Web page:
In the Pottawattame County merits brief (here), Paul Clement is listed as counsel of record. Is Clement doing the oral argument? It will be much better for everyone if a former Solicitor General argues the case.
Incidentally, the merits brief disposes of the argument that adequate alternative remedies against prosecutorial misconduct exist:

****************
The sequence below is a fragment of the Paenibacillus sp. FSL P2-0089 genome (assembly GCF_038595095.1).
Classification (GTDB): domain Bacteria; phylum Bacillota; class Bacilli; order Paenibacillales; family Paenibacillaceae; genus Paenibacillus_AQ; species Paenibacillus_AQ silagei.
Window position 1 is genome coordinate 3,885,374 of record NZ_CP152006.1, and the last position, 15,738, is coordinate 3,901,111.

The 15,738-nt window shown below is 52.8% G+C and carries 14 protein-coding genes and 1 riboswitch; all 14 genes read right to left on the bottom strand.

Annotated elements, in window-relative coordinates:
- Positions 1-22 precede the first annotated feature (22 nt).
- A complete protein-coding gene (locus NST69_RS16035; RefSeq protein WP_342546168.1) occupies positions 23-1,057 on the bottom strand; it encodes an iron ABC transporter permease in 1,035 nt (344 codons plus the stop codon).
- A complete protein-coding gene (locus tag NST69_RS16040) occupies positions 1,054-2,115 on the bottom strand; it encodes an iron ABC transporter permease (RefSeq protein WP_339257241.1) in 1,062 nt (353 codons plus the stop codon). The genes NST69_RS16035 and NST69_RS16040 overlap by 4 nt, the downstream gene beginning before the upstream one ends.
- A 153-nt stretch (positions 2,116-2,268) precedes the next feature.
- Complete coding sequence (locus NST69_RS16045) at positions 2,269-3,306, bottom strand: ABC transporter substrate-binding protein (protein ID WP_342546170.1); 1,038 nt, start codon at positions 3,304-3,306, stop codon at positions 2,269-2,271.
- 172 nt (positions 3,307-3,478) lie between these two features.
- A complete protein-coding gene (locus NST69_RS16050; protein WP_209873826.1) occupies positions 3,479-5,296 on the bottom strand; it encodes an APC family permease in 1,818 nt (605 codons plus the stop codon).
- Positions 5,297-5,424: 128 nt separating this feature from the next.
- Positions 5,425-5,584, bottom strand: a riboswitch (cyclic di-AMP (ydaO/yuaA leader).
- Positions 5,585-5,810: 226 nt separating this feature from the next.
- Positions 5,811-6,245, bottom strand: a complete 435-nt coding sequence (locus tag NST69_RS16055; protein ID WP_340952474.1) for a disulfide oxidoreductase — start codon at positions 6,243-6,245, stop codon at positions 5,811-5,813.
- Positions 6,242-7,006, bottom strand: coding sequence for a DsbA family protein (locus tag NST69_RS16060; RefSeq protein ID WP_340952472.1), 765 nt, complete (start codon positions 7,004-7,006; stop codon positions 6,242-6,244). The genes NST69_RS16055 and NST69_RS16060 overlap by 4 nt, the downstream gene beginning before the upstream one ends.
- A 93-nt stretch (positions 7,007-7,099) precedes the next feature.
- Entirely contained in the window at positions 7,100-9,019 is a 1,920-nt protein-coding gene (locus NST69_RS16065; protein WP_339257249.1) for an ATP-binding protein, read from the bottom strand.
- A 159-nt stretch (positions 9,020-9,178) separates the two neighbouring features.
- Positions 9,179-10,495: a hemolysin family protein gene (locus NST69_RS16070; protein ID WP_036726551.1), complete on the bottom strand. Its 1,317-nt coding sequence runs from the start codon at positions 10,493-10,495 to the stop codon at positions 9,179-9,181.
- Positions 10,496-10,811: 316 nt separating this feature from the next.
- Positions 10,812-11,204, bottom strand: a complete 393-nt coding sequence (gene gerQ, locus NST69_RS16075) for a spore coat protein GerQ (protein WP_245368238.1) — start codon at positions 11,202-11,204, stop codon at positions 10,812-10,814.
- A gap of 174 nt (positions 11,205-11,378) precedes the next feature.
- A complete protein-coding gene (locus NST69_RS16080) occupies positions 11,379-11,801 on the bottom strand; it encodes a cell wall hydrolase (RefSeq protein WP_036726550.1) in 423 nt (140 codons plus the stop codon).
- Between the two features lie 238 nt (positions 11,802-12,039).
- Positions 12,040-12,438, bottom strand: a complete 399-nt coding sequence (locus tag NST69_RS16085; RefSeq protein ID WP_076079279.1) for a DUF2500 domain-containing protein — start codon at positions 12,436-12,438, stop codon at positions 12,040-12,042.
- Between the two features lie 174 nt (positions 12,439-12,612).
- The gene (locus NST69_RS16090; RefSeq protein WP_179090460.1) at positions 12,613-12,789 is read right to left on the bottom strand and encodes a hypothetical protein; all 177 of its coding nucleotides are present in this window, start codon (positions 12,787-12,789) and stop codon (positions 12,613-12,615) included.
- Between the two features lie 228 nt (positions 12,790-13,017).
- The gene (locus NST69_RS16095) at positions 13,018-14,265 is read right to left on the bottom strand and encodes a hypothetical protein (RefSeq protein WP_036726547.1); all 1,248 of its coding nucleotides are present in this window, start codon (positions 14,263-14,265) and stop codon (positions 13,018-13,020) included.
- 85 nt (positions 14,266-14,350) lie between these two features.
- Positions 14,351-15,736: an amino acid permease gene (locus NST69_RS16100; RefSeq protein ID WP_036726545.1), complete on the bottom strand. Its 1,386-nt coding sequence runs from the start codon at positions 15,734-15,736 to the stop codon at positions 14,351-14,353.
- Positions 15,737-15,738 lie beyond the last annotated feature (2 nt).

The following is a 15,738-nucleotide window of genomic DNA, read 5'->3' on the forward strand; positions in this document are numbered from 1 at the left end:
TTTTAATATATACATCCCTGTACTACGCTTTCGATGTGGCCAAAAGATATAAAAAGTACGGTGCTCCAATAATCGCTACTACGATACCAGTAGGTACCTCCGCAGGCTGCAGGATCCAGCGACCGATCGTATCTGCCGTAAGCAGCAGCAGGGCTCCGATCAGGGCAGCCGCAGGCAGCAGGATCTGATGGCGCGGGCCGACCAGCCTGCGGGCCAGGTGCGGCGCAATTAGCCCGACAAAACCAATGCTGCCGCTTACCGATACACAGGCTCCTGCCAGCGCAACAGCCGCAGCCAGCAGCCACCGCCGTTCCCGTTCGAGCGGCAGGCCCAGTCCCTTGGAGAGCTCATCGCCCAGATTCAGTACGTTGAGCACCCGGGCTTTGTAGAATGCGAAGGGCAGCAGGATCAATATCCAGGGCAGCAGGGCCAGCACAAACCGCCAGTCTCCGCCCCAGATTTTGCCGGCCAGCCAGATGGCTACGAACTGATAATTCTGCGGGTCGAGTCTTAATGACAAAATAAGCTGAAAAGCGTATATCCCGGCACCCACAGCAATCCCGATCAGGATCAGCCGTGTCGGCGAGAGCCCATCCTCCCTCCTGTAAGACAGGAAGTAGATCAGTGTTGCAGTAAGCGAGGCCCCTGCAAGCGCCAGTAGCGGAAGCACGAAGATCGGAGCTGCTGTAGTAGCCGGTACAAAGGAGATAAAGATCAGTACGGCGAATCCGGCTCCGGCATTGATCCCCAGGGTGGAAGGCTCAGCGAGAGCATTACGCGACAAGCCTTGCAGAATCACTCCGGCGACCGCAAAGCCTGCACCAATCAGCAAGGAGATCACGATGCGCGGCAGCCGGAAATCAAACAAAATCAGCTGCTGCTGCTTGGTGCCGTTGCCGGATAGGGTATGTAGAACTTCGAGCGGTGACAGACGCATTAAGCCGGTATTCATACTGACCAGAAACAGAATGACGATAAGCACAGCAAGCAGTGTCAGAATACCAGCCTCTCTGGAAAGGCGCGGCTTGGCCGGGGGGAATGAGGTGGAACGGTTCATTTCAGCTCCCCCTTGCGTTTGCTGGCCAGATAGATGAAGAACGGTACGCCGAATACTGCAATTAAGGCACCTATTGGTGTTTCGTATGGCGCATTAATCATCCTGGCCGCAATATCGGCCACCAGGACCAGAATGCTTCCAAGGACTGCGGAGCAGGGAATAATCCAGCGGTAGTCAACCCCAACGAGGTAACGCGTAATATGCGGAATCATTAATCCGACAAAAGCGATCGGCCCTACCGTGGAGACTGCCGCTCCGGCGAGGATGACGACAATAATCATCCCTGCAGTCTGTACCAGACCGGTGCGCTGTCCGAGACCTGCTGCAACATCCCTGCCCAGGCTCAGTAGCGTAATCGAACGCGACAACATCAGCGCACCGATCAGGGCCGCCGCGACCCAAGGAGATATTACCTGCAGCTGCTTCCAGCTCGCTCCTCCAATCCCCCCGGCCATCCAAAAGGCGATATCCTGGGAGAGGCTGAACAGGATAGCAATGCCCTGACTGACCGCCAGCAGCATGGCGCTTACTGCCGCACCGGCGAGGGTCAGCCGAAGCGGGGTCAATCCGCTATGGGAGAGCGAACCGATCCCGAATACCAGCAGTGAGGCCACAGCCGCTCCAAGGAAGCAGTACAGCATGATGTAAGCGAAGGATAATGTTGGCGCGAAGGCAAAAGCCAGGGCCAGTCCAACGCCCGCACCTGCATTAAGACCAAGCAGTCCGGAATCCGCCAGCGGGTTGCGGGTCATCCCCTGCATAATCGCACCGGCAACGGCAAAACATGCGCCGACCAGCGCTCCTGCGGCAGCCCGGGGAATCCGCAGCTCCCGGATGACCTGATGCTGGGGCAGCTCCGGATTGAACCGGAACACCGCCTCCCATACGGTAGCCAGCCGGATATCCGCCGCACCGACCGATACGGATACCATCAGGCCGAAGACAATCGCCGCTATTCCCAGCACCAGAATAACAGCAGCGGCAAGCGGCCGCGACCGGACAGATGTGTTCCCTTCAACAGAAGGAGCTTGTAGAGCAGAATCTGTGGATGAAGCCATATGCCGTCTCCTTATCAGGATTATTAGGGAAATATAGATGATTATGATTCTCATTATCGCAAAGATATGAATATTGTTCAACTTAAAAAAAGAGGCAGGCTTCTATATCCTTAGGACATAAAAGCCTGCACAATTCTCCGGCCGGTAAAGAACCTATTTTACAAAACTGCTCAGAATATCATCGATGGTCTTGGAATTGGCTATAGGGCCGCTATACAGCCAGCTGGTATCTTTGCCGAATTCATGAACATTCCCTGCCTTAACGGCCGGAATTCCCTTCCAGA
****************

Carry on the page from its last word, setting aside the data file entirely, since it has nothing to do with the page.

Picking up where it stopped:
Petitioners’ amici describe a host of other remedies to punish prosecutors for misconduct. See, e.g., Nat’l Ass’n of AUSAs Br. 7-16; see alsoImbler, 424 U.S. at 428-29. The most notable thing about amici’s lengthy catalog of supposed remedies, however, is that petitioners have not faced any of them. The highest court in the State of Iowa found that petitioners had violated the Constitution by suppressing exculpatory evidence. Harrington v.State, 659 N.W.2d 509, 521-25 (Iowa 2003). What consequences befell the prosecutors for that unconstitutional action? Petitioners did not face so much as a state-bar investigation, and they remain members in good standing of the Iowa bar in private practice in Council Bluffs. “Remedies” that go unused when serious, documented prosecutorial misconduct comes to light are little better, and perhaps worse, than no remedies at all. Unfortunately, the lack of meaningful response is typical.